Make a Spot Welder for Cheap!!

A typical resistance spot welder like this
can range in price from around $200 to over $800! That’s a little out of my price range,
so for this project let’s make this one from common materials, and for just a few bucks! This modified transformer is the heart of
the Spot Welder, and you might remember it as the “Metal Melter”. If this doesn’t look
familiar, check out how this was made, and what it can do, in some of my other videos.
I found a practical application for it in making a spot welder like this one. To get
started, I’m going to measure the base of the transformer, and it looks like it’s about
4-1/4″ wide. I found a 6′ piece of 1×6″ common board that will be perfect for this. Using
my chop saw, I’ll cut two pieces of the board so that they’re both 12″ long, then another
piece gets cut at 42″. I’m trimming this piece down with my table saw, so that it’s about
1/4″ wider than the transformer base, and in this case that measures out at 4-1/2″.
Then it gets chopped into 3 different lengths measuring 24″, 12″, and 4″. Next, I found
a 2×2 and am cutting the nicest parts of the beam into two pieces measuring 13-1/2″ long.
2 other pieces are cut at 4″ and everything can be placed together to see how it fits.
That’s the rough idea right there, and I’d like to knock down the sharp edges, so I’ve
found a 3/4″ rounding bit and routed the appropriate edges to give it a smoother feel. These front
pieces are going to be my electrode holders. The edge of this scrap piece of wood works
as a template to draw a 90º angle into the top piece about an inch from the end. I don’t
have a bandsaw, so I’m improvising with my bench vise and a jigsaw to cut this piece
out, and it worked. You’ll see what this groove is for in a bit. The next part is to cut out
the pattern I drew onto the back panel, so I’m going to utilize my vise once again, and
use an 11/32 drill bit to cut holes in all the corners so I can get back in there with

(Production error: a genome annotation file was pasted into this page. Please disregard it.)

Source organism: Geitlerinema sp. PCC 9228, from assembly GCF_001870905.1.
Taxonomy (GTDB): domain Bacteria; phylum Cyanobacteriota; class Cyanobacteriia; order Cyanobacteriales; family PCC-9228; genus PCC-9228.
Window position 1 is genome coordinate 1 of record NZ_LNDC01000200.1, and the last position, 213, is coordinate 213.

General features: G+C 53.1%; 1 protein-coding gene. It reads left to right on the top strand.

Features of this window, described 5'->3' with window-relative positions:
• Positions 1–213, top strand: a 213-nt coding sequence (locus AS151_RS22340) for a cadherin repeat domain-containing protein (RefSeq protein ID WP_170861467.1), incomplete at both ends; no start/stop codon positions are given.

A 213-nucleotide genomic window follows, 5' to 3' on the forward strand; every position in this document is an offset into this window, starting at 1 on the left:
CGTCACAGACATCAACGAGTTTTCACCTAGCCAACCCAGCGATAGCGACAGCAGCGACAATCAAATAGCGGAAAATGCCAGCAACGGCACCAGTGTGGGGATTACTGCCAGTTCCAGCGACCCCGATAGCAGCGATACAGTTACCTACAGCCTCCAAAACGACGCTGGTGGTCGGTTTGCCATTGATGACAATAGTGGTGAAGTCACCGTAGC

my jigsaw. These holes will be for a switch and a power cord, and all this panel needs
now are two pilot holes drilled in the appropriate places for the switch. I’m thinking I should
give this a paint job, so all the panels get sanded with an orbital sander, then laid out
for priming and painting. I’m thinking black and yellow. With the paint drying, I’ve gathered
up a few components that were saved from the same microwave I got the transformer from.
To see all the amazing things I got from that project, make sure you check out my video
on salvaging a microwave I found in my neighbors trashcan. I’m going to use the power cord,
these wired spade connectors, the door handle, and this contact switch. Aside from the wood,
the only parts I needed to buy were a single-pole light switch, with matching cover, copper
offset terminal lugs, a couple of 1/4 thick screws, 2 small nails and a length of 6 gauge
solid copper wire. The copper wire gets marked off in 1″ increments, and two pieces are cut
off using the wire cutter on my pliers. These are going to work as my welding tips. The
copper lugs have an adjustable screw that can be loosened to insert the solid copper
wire. When it’s tightened back up it looks like this. Alright the paint on the wood panels
is dry, and I’ve added the switch to the back panel to make sure it fits, so the next step
is to flip it over and press the power cord down into the hole at the bottom. The thick
piece at the end of the cord prevents it from pulling back through the hole. I’m ready to
piece this back together, so I’m drilling a couple of pilot holes into the bottom, and
securing the back panel with a couple of screws. Now the front 2×2 supports are added and the
Metal Melter is placed on the base about an inch back from the supports. I’ll add a screw
to one of the corners to help keep it in place, and at this point I’m ready to rig up the
electrical system. Taking the green wire from the power cord, I’m stripping open a gap in
the plastic to expose the bare cord. This will wrap around the grounding screw on the
power switch. The end of the wire has a hole I can use to insert another short screw, and
work that down into the opposite corner of the transformer base. Not only does this secure
the Metal Melter in place, it also grounds out the transformer core at the same time.
Ok, I’ve exposed the copper on the black wire, and that will get connected to the bottom
terminal of the power switch and screwed down tight. This salvaged spade connector still
fits onto one of the transformers primary terminals, so with that on, the other end
of the wire can be connected to the top terminal of the power switch. Now the switch can be
screwed down permanently, and a cover plate added to protect from electric shock and make
it look nice. The other spade connector that was salvaged goes on the left terminal of
the primary coil, and we could finish the electrical here, but I want to add one more
switch, for convenience. This switch still has the original wires and connectors from
the microwave, and I’ve just added a wrap of electrical tape to make sure I don’t get
shocked while touching it. I’ll strip the end of the white wire, and twist it together
with the other white wire coming off the primary, then use a wire nut to cover the connection.